Angelini acknowledged that freight can benefit from passenger rail projects on the rails. “We’re seeing a lot of attention being paid to passenger railroads,” she said.
The Obama administration’s emphasis on improving rail rights-of-way for high-speed trains proves the point. “By and large, a railroad that someone decides has a route that is a good and worthy passenger route will get huge dollars to upgrade for passenger rail. It’s also very helpful to freight because it improves the lines, but if the Willimantic branch were a potential passenger right of way, we would have received the money.”
McCluskey said he’s frustrated. “The freight rail lines in our state are undercapitalized. They have one real lobbyist. None of the environmentalists I have talked to have tried to run with freight rail.”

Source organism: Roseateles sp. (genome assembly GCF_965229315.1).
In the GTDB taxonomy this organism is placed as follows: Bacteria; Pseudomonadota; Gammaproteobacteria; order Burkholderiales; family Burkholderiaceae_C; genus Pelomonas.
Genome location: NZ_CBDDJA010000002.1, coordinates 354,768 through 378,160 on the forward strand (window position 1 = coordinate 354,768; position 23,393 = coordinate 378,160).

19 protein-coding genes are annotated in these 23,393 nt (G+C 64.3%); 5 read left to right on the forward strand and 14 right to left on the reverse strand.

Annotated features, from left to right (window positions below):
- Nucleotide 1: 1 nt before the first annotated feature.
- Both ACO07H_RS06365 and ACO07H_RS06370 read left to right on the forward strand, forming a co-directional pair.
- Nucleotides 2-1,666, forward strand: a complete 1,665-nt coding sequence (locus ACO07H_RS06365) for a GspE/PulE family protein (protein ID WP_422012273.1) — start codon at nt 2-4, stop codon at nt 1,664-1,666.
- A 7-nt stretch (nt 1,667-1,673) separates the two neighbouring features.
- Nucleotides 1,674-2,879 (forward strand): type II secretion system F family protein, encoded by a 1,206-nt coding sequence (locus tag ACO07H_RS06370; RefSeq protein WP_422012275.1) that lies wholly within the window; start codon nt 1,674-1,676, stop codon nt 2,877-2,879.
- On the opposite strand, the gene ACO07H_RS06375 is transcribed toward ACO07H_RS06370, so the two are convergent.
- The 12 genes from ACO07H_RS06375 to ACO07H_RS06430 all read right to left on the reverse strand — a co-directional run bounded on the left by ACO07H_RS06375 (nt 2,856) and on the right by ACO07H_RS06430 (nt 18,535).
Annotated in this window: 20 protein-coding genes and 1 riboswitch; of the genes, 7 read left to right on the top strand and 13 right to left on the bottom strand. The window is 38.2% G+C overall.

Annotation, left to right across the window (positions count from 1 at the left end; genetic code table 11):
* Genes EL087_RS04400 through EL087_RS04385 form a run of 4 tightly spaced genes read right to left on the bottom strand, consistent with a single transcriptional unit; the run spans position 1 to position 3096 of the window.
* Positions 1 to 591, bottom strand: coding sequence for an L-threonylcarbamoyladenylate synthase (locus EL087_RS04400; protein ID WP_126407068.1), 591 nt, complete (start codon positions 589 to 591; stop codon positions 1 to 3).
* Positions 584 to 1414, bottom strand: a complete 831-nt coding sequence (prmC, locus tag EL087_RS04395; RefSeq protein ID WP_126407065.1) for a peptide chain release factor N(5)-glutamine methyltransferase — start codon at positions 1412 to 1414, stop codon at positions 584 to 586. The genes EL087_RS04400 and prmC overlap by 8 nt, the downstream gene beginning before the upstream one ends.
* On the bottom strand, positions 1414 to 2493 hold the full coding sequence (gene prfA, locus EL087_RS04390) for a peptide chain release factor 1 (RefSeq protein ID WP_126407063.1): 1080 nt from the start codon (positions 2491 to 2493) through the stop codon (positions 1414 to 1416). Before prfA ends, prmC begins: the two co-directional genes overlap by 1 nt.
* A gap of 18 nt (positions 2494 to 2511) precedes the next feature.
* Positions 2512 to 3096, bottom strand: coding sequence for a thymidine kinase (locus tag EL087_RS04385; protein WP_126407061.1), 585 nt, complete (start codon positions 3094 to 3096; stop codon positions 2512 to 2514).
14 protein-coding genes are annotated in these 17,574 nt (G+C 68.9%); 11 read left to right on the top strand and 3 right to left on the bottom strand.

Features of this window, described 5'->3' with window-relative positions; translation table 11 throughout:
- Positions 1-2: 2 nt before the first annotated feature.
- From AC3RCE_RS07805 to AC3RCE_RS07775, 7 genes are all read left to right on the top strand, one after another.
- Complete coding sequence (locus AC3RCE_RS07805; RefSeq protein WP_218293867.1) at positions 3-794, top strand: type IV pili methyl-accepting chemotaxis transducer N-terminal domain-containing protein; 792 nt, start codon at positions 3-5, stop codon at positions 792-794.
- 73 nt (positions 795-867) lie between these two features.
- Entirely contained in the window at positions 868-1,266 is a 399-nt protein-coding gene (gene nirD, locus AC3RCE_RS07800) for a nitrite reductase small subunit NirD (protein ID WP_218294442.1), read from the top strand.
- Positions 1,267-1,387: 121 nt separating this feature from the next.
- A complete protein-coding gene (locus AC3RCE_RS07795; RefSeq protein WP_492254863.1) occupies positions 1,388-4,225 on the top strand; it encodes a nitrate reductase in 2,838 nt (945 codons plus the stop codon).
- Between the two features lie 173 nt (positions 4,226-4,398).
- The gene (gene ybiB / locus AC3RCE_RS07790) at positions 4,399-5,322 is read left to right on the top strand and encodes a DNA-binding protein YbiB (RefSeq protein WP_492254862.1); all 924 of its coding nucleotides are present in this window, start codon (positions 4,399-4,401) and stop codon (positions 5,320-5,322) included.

The freight companies say that trains are good for moving construction debris, wood, gravel, recyclable glass, animal feed, and chemicals-lots of them, “all kinds of things you don’t want on the highway next to someone tooling along at 90 miles an hour on their BlackBerry,” Angelini of P&W said.
“We understand that passenger and commuter rail is extremely important in Connecticut, but so is freight rail,” Hunter of Rail America said. “Freight rail is connected to jobs. People who work in these facilities depend on freight rail. It’s kind of being left behind in Connecticut, and it needs to be a higher priority.”
About This Article
I wrote this article for the Connecticut Mirror. Its original posting can be found at http://ctmirror.org/.